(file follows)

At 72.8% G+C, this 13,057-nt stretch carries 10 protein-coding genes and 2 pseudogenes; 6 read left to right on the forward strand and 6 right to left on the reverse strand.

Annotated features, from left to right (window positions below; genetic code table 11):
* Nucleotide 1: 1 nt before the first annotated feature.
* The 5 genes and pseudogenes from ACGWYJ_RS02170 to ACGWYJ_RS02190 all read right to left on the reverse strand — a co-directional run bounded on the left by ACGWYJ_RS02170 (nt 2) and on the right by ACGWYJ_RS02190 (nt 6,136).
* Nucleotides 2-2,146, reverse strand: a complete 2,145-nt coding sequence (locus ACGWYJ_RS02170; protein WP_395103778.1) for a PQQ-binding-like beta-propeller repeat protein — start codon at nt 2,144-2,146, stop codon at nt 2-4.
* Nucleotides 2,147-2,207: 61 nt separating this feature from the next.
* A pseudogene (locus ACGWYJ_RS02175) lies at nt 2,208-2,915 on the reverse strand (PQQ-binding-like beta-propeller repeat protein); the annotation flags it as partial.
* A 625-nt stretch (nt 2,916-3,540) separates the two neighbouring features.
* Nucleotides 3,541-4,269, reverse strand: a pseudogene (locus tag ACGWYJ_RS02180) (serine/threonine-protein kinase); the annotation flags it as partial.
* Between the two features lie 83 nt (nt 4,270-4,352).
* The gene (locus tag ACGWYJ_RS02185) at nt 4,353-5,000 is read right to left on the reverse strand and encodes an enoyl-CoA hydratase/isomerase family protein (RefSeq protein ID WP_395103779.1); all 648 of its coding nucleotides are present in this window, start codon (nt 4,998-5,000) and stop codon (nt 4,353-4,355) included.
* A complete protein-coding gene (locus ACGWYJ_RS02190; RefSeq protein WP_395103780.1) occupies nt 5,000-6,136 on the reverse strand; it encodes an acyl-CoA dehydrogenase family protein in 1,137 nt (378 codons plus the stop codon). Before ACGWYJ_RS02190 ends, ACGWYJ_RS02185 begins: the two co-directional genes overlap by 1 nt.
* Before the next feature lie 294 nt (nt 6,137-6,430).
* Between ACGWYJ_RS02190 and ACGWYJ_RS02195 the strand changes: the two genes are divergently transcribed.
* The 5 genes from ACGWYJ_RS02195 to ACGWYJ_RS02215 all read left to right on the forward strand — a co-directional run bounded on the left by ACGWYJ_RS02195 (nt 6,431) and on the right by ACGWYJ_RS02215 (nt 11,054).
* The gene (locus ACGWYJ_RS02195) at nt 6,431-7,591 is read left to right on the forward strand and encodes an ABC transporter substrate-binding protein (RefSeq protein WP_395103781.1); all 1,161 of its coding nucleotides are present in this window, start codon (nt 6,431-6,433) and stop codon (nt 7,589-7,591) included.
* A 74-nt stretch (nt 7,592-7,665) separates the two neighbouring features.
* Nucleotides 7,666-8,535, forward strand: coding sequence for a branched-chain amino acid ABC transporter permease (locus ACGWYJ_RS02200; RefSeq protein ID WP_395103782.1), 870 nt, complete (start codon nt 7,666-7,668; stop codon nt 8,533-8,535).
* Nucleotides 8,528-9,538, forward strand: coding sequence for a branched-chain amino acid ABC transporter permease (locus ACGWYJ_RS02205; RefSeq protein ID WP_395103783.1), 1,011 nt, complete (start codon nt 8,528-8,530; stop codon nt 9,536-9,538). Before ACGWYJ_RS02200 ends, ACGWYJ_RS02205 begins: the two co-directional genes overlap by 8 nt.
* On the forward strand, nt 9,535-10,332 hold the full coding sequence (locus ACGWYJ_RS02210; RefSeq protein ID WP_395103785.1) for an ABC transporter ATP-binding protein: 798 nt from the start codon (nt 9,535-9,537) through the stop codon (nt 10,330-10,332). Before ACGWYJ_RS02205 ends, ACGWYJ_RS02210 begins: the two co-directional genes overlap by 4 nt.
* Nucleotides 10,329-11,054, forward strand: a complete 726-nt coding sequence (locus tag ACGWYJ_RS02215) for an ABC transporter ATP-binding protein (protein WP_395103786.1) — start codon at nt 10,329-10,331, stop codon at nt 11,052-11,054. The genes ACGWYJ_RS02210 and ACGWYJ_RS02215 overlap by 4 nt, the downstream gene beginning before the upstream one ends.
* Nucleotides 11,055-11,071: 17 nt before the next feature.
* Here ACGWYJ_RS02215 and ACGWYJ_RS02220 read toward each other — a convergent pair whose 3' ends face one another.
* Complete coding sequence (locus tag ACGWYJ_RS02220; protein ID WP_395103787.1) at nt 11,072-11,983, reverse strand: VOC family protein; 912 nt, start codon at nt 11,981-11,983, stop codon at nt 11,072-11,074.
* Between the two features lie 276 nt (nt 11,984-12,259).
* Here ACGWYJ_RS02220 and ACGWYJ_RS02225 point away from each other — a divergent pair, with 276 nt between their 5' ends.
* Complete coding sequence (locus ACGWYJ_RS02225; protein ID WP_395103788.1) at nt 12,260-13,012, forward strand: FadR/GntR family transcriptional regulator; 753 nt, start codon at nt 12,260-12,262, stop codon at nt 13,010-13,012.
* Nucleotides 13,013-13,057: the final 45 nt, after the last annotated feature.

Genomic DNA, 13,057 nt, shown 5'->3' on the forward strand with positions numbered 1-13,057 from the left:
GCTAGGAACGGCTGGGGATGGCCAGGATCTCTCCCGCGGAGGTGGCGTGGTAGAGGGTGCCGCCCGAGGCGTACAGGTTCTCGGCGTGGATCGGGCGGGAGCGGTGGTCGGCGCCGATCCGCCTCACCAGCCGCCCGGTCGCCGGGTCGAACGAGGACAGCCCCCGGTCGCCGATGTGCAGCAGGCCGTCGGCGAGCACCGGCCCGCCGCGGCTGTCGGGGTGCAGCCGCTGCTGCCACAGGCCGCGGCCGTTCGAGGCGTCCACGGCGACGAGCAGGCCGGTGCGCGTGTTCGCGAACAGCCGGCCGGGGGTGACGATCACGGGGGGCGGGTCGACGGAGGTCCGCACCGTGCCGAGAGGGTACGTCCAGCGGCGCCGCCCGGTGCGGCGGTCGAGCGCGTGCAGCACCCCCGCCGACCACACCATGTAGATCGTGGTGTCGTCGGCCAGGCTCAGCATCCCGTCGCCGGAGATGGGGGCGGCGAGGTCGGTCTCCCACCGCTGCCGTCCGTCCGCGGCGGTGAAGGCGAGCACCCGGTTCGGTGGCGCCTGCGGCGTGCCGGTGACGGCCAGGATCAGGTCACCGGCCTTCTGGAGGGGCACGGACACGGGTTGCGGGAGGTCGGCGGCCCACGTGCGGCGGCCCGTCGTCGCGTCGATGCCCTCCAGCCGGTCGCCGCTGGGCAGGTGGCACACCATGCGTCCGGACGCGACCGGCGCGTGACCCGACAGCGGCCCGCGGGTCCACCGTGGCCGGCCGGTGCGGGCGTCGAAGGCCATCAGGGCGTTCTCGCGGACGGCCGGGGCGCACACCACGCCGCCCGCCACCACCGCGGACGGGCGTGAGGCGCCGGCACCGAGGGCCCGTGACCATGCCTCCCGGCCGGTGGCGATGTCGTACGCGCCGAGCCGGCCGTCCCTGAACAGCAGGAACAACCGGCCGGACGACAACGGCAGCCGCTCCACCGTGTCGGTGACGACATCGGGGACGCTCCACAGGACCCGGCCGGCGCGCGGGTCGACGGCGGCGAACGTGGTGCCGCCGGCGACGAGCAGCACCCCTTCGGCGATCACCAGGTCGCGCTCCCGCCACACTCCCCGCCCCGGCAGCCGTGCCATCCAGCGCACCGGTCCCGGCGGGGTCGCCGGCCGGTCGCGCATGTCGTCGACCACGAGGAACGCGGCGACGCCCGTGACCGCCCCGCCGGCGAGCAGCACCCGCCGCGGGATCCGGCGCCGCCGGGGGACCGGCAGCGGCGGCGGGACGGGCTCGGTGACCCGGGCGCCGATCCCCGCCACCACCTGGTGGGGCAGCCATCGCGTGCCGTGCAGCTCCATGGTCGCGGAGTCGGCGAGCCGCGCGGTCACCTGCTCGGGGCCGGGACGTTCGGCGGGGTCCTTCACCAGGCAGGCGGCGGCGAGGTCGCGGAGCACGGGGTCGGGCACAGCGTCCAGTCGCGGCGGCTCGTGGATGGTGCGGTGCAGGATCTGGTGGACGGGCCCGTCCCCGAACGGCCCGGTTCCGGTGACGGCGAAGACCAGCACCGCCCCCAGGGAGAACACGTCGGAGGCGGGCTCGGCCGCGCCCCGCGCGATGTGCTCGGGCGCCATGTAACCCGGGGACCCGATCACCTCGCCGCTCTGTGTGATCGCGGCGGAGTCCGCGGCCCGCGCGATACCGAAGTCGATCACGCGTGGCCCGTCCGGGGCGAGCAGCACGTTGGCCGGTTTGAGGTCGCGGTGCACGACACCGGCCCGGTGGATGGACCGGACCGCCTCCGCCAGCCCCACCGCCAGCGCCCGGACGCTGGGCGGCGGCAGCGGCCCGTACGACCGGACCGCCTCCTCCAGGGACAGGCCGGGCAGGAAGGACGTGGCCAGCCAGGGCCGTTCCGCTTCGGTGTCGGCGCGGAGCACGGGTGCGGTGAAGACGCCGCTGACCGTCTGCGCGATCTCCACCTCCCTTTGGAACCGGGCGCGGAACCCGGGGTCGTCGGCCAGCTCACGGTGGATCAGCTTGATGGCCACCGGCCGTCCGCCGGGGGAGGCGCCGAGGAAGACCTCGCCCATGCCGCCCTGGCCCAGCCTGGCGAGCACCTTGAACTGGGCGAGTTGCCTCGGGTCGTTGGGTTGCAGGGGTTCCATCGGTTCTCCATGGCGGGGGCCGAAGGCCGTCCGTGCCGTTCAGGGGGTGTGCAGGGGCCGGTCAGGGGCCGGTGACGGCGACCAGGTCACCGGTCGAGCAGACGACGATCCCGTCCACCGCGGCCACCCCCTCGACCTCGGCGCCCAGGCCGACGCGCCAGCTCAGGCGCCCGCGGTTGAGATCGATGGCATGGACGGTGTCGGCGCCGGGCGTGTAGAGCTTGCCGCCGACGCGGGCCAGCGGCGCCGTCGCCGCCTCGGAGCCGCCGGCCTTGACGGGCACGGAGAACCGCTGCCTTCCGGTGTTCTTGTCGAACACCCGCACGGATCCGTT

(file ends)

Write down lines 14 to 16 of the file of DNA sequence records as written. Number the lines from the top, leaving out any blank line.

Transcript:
* Between ACGWYJ_RS02190 and ACGWYJ_RS02195 the strand changes: the two genes are divergently transcribed.
* The 5 genes from ACGWYJ_RS02195 to ACGWYJ_RS02215 all read left to right on the forward strand — a co-directional run bounded on the left by ACGWYJ_RS02195 (nt 6,431) and on the right by ACGWYJ_RS02215 (nt 11,054).
* The gene (locus ACGWYJ_RS02195) at nt 6,431-7,591 is read left to right on the forward strand and encodes an ABC transporter substrate-binding protein (RefSeq protein WP_395103781.1); all 1,161 of its coding nucleotides are present in this window, start codon (nt 6,431-6,433) and stop codon (nt 7,589-7,591) included.